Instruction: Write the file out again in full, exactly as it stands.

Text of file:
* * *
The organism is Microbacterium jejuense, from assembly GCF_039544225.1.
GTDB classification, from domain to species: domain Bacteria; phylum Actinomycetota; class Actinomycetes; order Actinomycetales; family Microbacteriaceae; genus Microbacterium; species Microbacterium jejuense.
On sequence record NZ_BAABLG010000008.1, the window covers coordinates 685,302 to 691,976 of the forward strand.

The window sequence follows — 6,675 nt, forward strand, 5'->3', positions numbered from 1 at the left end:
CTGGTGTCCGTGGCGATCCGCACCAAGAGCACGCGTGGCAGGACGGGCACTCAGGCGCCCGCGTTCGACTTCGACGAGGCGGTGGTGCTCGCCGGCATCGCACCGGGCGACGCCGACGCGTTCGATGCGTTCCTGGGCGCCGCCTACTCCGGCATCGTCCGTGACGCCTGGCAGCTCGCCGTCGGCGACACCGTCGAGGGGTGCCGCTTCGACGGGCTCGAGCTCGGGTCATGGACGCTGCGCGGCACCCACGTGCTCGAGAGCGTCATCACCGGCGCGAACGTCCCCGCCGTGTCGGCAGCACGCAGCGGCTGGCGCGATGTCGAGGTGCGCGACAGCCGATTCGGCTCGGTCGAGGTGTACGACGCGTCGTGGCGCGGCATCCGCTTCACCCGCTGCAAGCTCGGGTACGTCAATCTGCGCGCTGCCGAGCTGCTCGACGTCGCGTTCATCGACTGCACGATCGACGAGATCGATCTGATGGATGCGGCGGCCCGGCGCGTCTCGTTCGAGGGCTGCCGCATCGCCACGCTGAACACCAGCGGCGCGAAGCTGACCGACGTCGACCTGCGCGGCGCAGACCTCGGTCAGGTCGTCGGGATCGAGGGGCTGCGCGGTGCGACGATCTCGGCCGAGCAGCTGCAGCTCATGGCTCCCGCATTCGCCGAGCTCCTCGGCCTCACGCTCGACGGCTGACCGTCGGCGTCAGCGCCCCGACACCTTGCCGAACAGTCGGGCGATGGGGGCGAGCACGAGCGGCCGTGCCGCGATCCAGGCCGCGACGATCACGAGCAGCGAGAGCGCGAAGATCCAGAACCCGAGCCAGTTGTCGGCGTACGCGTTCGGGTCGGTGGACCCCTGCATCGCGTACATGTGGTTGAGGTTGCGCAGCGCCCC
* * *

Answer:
The organism is Microbacterium jejuense, from assembly GCF_039544225.1.
GTDB classification, from domain to species: domain Bacteria; phylum Actinomycetota; class Actinomycetes; order Actinomycetales; family Microbacteriaceae; genus Microbacterium; species Microbacterium jejuense.
On sequence record NZ_BAABLG010000008.1, the window covers coordinates 685,302 to 691,976 of the forward strand.

The window sequence follows — 6,675 nt, forward strand, 5'->3', positions numbered from 1 at the left end:
CTGGTGTCCGTGGCGATCCGCACCAAGAGCACGCGTGGCAGGACGGGCACTCAGGCGCCCGCGTTCGACTTCGACGAGGCGGTGGTGCTCGCCGGCATCGCACCGGGCGACGCCGACGCGTTCGATGCGTTCCTGGGCGCCGCCTACTCCGGCATCGTCCGTGACGCCTGGCAGCTCGCCGTCGGCGACACCGTCGAGGGGTGCCGCTTCGACGGGCTCGAGCTCGGGTCATGGACGCTGCGCGGCACCCACGTGCTCGAGAGCGTCATCACCGGCGCGAACGTCCCCGCCGTGTCGGCAGCACGCAGCGGCTGGCGCGATGTCGAGGTGCGCGACAGCCGATTCGGCTCGGTCGAGGTGTACGACGCGTCGTGGCGCGGCATCCGCTTCACCCGCTGCAAGCTCGGGTACGTCAATCTGCGCGCTGCCGAGCTGCTCGACGTCGCGTTCATCGACTGCACGATCGACGAGATCGATCTGATGGATGCGGCGGCCCGGCGCGTCTCGTTCGAGGGCTGCCGCATCGCCACGCTGAACACCAGCGGCGCGAAGCTGACCGACGTCGACCTGCGCGGCGCAGACCTCGGTCAGGTCGTCGGGATCGAGGGGCTGCGCGGTGCGACGATCTCGGCCGAGCAGCTGCAGCTCATGGCTCCCGCATTCGCCGAGCTCCTCGGCCTCACGCTCGACGGCTGACCGTCGGCGTCAGCGCCCCGACACCTTGCCGAACAGTCGGGCGATGGGGGCGAGCACGAGCGGCCGTGCCGCGATCCAGGCCGCGACGATCACGAGCAGCGAGAGCGCGAAGATCCAGAACCCGAGCCAGTTGTCGGCGTACGCGTTCGGGTCGGTGGACCCCTGCATCGCGTACATGTGGTTGAGGTTGCGCAGCGCCCC